The First American President: Setting the Precedent

This is a landscape image of the United States Capitol Building.

When George Washington was inaugurated as the first president of the United States of America, the parameters and power of the president were to be determined.  As president, like when he was general-in-chief of the Continental Army, Washington had to set the standard for all who followed him into the office. The list below represents some of the major things Washington did first as president that established a precedent for future leaders of the position.

Appointing Judges

One of the first challenges that President Washington faced was filling the vacancies in the newly created Judicial Branch of the federal government. It would fall on Washington to nominate qualified candidates to appointment to fill these seats. Some judges only served a handful of years before moving onto other ventures or retirement. In all, Washington appointed 38 judges to the federal court system.

Ceremonial Purposes

The presidency was supposed to be subservient to the Legislative Branch upon creation, but having George Washington serve as the nation’s first president instantly created a cult of personality around the position. He was the face and main attraction of the entire government. Because of this, Washington was invited to attend just about every local ceremony that honored a new building or ship being constructed. He laid the cornerstone for the future Capital Building in the city that would carry his name in 1793. He officially recognized Thanksgiving with a declaration that Thursday, November 26, 1789 was to be a federal holiday, a first.

Chief Foreign Diplomat

The Executive Branch serviced foreign policy relations, and the president would serve as the primary diplomat to all nations. Washington welcomed envoys from Spain, France, and Great Britain during his presidency, as well as dozens of members from various Native American tribes. Though he believed the position to be one of importance and needed to be shown respect, Washington did not believe the president was above seeing and speaking with envoys. The American presidency was not a European monarchy and Washington wanted that to be known whenever possible. Welcoming delegates and foreign ambassadors on an equal footing with him showed the difference.  

Establishment of a Cabinet

One of the uncertainties at the start of the new federal government would be how the various tasks of implementing the government’s policies were to be handled. The government had to function, and experienced individuals needed that could be trusted with performing these responsibilities. Washington took it upon himself to nominate people who would serve in his inner circle of personal secretaries. The decision was his alone to make. Harkening back to his military family of aides and secretaries during the American Revolution, the president sought to emulate this with his cabinet selections. He chose two former military colleagues, Alexander Hamilton as Treasury Secretary and Henry Knox as Secretary of War. For Secretary of State he chose Thomas Jefferson. Washington’s cabinet combined some of the greatest minds of the early republic.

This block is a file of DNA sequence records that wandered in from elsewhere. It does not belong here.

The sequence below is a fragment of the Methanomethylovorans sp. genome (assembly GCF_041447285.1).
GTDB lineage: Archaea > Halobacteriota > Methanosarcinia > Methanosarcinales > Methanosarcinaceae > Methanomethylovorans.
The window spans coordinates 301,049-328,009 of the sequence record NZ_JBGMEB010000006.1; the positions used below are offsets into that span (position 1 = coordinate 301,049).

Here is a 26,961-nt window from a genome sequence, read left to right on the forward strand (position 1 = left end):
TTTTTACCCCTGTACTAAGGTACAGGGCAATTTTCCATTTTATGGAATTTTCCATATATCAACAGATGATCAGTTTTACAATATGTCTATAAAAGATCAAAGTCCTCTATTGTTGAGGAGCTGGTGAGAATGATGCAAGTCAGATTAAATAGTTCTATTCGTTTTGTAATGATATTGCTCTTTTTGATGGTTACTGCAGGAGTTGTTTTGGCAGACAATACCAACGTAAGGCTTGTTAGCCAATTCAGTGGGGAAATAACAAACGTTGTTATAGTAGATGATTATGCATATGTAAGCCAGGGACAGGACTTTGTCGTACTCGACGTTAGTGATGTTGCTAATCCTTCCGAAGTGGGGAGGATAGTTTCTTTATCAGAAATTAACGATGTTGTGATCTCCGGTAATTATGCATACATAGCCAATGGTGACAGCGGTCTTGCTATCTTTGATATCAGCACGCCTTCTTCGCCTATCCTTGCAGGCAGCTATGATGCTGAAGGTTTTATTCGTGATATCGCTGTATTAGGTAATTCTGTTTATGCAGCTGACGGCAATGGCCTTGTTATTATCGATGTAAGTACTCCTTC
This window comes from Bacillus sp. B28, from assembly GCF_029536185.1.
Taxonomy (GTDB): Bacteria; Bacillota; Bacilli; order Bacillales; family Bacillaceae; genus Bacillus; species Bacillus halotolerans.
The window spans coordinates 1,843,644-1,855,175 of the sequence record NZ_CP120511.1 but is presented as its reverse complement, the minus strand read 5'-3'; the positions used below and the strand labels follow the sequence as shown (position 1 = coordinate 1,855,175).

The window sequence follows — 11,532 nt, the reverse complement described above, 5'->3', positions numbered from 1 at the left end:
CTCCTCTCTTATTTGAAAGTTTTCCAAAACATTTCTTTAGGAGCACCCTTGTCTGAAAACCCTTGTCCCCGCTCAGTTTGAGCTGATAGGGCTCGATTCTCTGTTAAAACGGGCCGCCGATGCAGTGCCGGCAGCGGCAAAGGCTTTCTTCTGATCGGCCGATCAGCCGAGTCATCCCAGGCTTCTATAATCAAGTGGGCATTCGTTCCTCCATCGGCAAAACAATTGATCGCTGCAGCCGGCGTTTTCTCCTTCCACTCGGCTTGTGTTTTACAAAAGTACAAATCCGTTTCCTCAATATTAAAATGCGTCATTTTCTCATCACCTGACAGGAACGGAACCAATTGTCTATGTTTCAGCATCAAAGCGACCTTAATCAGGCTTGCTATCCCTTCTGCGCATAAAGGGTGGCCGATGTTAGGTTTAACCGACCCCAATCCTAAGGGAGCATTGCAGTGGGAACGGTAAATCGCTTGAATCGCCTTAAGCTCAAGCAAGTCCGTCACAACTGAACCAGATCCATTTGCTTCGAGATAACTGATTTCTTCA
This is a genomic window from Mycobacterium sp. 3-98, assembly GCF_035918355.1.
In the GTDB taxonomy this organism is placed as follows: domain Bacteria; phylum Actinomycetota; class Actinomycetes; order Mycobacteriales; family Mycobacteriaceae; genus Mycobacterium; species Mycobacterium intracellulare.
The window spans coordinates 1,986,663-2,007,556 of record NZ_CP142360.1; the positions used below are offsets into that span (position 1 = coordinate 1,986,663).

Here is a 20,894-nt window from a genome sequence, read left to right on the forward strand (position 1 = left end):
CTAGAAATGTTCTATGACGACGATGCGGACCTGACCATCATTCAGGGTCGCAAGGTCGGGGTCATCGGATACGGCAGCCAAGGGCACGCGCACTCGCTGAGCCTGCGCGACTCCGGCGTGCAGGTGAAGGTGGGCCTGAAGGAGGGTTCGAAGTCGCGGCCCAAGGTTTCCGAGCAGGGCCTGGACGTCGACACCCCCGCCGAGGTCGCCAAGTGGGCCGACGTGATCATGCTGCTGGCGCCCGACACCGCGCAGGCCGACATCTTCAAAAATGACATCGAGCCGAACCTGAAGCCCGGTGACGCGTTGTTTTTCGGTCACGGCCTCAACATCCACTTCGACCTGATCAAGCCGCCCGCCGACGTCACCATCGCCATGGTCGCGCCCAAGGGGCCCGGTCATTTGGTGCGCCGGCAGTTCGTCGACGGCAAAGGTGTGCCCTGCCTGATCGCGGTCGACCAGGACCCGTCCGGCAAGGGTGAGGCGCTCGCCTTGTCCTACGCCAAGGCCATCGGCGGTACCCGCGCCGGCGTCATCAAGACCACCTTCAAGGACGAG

Commander in Chief of the Military

The United States did not have a standing army at the time of Washington becoming president. The country only had a reserve force of about one thousand soldiers. Standing armies were highly suspicious to most Americans; militias that could be raised quickly still commanded the proper response to any threat. The role of the president was always shaped to command the military, if necessary. Despite reservations of one person holding too much power, it was generally accepted that a military would need a singular leader. Washington being Washington settled any worries over who would command an army, if needed. He would briefly lead the assembled army in 1794 during the Whiskey Rebellion, being the first of only two American presidents who commanded US soldiers on American soil. The other was President James Madison outside the capital during the War of 1812

Mr. President, and Nothing More

A famous squabble broke out early on in Washington’s presidency over the proper title to address him by. Vice President John Adams, seemingly bored or investing far too much into the matter, took it upon himself to come up with several official titles to address the president by. All sounded long, European, and ridiculous to the members of Congress who listened. Eventually, Washington himself decided the matter by declaring the title as, “Mr. President,” to reflect the non-monarchial stature of the position.

No Lifetime Appointment

Among all the things Washington continued to exemplify during his career in public service was his reluctance to accept power, and his insistence on relinquishing it when he could. At each critical phase in his life, he stepped away when absolute power was his to wield. First in 1783, he resigned as commander in chief of the Continental Army. In 1789, he was persuaded yet again to serve his country as the first president. Washington hoped the appointment to president would be temporary, but it was not to be so. The partisanship of the 1790s consumed his administration and he was forced to remain in office for eight years or two presidential terms. By 1796, he was exhausted and decided to retire, permanently. The precedent of carrying out a maximum of two consecutive terms was established by his retiring in 1797. This precedent went unchallenged until President Franklin Delano Roosevelt won a third term in the 1940 election. Roosevelt secured a fourth term in 1944 but died a few months later in April 1945. The Twenty-Second Amendment of the Constitution places term limits on an individual who is president, converting Washington’s precedent of two terms into law as the maximum a person can serve. 

Further Reading